Town adopts new water model

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The town of Essex will charge developers a fee for any project that uses its new water projection model, which officials say will help anticipate future impacts to public works infrastructure.

For the past few years, public works has developed a computer model that digitally connects two separate water zones fed by the Champlain Water District.

The model, approved by the selectboard on September 26, can predict how a development’s anticipated water demand might impact the municipal water system, explained public works director Dennis Lutz.

“It’s cost us some money; it’s cost us some time. We can absorb that,” Lutz said of the model. “We think it’s important enough.”

So far, the town has spent $20,000 to purchase and field-test the program. Lutz also anticipates future payments to engineering company Aldrich and Elliot, which will run the model on an on-call basis.

Lutz said the town is not looking to profit from the model, but rather to offset some costs by charging developers whenever it needs to be run.

The fee consists of two parts: a base fee of $250 covers the model’s development cost and any additional costs incurred by A&E during the model’s usage. The company expects those to range from $250 to $750 at most.

Projects that require additional infrastructure or extensions of what’s already there will trigger the model’s usage, as will any project that requires capacity beyond 125 percent of the current approved allocation for the site or 500 gallons per day, whichever is greater.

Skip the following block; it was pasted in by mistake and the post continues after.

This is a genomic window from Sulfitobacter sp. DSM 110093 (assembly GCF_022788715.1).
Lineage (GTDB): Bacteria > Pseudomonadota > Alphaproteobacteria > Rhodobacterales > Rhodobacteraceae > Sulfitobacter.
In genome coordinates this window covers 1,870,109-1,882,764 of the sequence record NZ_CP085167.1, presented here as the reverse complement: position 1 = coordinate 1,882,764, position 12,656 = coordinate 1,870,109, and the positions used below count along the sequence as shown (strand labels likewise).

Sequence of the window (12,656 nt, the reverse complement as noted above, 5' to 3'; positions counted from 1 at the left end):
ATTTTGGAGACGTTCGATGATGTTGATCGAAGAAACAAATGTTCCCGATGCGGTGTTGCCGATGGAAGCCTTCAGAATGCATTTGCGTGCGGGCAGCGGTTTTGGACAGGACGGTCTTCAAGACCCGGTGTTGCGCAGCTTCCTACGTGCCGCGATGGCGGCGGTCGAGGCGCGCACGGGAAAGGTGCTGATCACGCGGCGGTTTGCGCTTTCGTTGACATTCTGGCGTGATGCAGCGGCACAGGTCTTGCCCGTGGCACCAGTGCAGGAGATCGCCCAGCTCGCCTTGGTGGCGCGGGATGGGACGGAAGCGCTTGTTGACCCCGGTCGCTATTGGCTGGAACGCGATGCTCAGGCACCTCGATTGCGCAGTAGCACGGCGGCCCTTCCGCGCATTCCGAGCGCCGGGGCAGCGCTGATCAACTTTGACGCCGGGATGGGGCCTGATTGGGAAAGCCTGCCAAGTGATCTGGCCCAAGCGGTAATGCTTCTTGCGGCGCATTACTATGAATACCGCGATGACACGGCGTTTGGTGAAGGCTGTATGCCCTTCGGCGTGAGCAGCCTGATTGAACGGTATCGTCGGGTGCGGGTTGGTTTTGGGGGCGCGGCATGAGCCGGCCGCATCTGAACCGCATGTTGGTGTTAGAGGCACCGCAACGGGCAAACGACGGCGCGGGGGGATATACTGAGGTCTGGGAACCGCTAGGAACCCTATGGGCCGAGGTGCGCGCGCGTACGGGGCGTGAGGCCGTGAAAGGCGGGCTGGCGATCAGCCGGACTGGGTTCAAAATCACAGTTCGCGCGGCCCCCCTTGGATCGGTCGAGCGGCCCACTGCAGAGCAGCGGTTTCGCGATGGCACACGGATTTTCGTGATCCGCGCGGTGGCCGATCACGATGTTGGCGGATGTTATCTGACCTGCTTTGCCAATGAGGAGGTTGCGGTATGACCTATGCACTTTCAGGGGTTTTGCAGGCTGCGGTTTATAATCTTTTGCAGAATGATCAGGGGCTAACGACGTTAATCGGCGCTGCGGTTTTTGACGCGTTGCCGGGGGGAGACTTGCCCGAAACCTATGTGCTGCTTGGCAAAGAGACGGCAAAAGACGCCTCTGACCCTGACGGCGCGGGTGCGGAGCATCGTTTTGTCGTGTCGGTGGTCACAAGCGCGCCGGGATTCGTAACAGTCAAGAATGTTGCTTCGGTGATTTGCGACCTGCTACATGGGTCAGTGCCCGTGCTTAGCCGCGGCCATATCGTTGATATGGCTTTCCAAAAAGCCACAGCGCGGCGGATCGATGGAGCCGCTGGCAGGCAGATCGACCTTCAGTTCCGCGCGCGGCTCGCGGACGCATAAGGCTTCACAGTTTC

Staff will also require the model whenever projects are sited in areas with potential deficiencies in water service or whenever it’s in the town’s best interest.

Some projects may require additional modeling to satisfy state or Act 250 requirements, Lutz added, which would also be charged to the developer.

Lutz said the model will prove extremely important as plans to develop the Essex Town Center and surrounding properties advance through the regulatory process.

“We believe that we want to utilize this in almost every case of the major developments that come in,” Lutz said.

In August, developer Peter Edelmann presented his revamp efforts for the Essex Outlets, with conceptual plans showing hundreds of new residential units.

Edelmann acknowledged town staff had previously told him such an undertaking would require additional infrastructure.

Lutz said he believes developers will be happy with the new system, because previously, staff had to return to them frequently with questions about their project’s impact.

“This is a cheaper version; it’s actually going to save them in the long run,” Lutz said.